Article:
Male, 61 years, adenocarcinoma, Gleason score 6
Prostate cancer is predominantly a tumor of elderly men and is one of the most common forms of cancer in men in Europe and USA. The rate of tumor growth varies from slow to moderately rapid, and certain patients may have prolonged survival even after the cancer has metastasized to distant sites such as bone. Since the median age at diagnosis is high, most patients - especially those with localized tumors - may die of other illnesses without ever having suffered significant disability from the cancer. Prostate cancer is often stimulated by hormones (androgens) and anti-hormonal therapies can be effective to limit and slow down tumor growth. Radical prostatectomy can also be an option for treating localized prostate cancer. Both normal prostatic glands and prostate cancer cells express PSA (KLK3) and detection of elevated levels of PSA in the blood can indicate the growth of a prostate cancer.
Prostate carcinomas are classified using the Gleason grade (Modified Gleason Grading System). The Gleason grade is a system of characterizing prostate cancer tissue based on the microscopical pattern of growth. The Gleason grade ranges from 1 to 5. Grade 1 is not used in clinical practice as it is impossible to distinguish grade 1 from adenosis and it is considered to lack malignant potential. Gleason grades corresponding to the two dominating growth patterns in a prostate cancer are combined to provide the Gleason score and consequently, Gleason scores range from 4 (2+2) to 10 (5+5). The Gleason score is correlated to the risk of tumor spread. A low Gleason score reflects a more well differentiated tumor while a high Gleason score corresponds to poorly differentiated tumors. A tumor with Gleason score of 4 is least likely, and tumor with score of 10 is most likely to spread beyond the prostate.
Grade 1 tumors are small, uniform, well-differentiated, closely packed, and consist of glands in essentially circumscribed masses. In Grade 2 there is a moderate variation in size and shape of glands and more atypia in individual cells. A cribriform pattern may be present - still essentially circumscribed - but more loosely arranged. Grade 3 tumors show marked irregularity in size and shape of glands, with tiny glands/individual cells invading into the stroma. Solid cords and masses (papillary or cribriform), with easily identifiable glandular differentiation, vary in size and may be quite large, but the essential feature is a smooth and usually rounded edge around all the circumscribed masses of tumor. In Grade 4, tumor cells grow in a diffuse pattern and may show gland formation, however, glands are not single and separate, but coalesce and branch. Grade 5 tumors are very poorly differentiated, usually presenting solid masses or diffuse growth with little or no differentiation into glands or with a few tiny glands or signet ring cells.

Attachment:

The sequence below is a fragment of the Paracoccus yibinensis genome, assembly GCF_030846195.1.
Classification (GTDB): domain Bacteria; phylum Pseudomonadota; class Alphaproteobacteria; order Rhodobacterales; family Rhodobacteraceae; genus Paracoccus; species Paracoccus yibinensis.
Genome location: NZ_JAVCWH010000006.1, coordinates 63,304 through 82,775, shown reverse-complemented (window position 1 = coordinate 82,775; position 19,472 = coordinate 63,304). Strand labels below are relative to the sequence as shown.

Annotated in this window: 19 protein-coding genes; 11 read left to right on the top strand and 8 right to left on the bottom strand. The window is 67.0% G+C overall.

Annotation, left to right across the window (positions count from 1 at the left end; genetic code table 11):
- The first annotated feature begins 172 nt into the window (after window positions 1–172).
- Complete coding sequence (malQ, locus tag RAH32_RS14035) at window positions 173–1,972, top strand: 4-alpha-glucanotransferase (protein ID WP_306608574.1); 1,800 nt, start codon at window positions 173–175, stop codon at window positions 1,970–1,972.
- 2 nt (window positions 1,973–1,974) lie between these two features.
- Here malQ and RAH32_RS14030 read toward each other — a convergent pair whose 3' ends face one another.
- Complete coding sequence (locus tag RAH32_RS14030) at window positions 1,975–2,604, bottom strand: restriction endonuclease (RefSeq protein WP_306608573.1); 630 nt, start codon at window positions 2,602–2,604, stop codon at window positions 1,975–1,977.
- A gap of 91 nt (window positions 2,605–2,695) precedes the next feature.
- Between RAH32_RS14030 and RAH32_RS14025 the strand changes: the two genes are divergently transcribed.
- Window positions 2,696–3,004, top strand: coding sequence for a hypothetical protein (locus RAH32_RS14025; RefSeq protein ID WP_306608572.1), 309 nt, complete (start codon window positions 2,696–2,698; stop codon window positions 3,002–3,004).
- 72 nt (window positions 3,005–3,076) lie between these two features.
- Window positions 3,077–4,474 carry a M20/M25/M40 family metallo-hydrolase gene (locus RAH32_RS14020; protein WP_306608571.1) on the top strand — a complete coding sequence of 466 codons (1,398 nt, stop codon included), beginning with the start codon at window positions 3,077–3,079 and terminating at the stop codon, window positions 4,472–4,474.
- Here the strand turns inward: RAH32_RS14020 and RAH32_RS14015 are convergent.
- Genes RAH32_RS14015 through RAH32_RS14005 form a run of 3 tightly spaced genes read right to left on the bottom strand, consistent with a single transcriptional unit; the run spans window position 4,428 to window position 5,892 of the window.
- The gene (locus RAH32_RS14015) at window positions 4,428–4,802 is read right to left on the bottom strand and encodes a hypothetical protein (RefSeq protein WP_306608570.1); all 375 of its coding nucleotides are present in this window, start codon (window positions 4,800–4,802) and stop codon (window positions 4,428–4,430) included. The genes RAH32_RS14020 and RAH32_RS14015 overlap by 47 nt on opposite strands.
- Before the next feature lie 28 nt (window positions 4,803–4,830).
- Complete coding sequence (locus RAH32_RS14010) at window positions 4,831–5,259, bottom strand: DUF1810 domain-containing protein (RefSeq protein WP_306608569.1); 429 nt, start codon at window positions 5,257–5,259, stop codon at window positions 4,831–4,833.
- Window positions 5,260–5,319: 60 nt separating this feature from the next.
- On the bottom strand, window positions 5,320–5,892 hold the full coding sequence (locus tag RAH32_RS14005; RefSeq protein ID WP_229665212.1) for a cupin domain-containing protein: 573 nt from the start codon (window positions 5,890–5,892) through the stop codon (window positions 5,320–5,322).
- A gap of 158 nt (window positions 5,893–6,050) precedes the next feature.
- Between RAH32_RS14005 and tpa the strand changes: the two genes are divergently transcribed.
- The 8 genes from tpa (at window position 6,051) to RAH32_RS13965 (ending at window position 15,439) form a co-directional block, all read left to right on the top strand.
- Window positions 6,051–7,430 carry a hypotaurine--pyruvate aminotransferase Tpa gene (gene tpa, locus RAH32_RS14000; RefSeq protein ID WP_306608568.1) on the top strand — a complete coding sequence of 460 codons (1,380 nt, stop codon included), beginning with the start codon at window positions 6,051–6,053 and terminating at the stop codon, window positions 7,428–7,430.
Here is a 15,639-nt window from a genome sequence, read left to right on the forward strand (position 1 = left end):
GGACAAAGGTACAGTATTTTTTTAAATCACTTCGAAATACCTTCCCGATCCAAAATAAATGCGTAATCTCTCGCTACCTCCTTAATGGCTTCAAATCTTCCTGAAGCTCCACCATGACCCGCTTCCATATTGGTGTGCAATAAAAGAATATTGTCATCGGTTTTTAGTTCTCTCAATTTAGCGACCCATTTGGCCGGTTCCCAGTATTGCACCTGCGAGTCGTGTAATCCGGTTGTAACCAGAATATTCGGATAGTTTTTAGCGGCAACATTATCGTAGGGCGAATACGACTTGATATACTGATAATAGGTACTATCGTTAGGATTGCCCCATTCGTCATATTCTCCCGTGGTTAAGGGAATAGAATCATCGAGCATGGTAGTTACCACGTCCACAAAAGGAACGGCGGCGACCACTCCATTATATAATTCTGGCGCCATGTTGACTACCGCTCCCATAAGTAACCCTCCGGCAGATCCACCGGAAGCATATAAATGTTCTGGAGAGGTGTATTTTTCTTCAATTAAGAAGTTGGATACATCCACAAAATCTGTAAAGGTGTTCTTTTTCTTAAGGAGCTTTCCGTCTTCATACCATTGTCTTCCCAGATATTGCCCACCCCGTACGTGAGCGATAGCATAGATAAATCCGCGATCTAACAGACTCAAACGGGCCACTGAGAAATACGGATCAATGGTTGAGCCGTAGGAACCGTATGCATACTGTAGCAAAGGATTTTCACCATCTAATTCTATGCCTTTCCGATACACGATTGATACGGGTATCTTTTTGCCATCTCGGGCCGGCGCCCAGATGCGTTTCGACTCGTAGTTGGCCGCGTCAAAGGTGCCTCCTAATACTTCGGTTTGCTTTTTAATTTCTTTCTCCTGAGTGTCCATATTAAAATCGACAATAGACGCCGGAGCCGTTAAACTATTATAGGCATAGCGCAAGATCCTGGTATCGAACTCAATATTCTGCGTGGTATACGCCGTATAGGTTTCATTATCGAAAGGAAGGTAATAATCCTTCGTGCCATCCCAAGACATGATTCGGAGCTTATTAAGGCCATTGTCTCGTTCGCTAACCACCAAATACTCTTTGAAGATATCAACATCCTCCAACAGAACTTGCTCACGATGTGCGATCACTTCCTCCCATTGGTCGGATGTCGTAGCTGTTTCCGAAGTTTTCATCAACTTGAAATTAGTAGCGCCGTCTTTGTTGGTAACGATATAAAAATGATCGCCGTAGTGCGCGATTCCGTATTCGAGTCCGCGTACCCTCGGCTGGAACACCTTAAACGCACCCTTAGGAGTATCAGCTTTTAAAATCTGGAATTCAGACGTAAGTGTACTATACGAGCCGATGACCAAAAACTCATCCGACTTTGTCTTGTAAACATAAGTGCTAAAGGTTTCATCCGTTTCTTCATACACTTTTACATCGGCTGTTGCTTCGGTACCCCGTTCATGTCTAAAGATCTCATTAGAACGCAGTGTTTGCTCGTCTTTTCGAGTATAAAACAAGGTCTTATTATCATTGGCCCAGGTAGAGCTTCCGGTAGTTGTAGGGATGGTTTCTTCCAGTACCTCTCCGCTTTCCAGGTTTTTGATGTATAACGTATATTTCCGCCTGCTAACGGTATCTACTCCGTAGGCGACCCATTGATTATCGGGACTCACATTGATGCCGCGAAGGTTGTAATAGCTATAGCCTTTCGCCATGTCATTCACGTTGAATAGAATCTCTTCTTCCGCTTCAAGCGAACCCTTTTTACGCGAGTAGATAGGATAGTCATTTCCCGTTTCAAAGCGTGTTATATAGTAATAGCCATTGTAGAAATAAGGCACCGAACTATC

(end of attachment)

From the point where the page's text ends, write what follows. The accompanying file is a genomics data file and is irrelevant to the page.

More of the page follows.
Immunohistochemistry using antibodies towards PSA can be used to distinguish prostate cancer from other forms of cancer. Immunohistochemistry is also important to delineate the two cell types in benign prostatic ducts and acini. The superficial layer is the secretory epithelium, beneath which there is a layer of continuous basal cells in normal glands. Sparse interspersed endocrine-paracrine cells are also present. The basal cells are useful for histologic diagnosis as their presence confirms that the acinus is benign. Their identification is aided by immunohistochemistry stains for p63 and high-molecular weight keratins. Malignant prostatic acini do not display basal cells and are identified using other immunohistochemistry markers such as antibodies towards AMACR/P504S.
Normal tissue: Prostate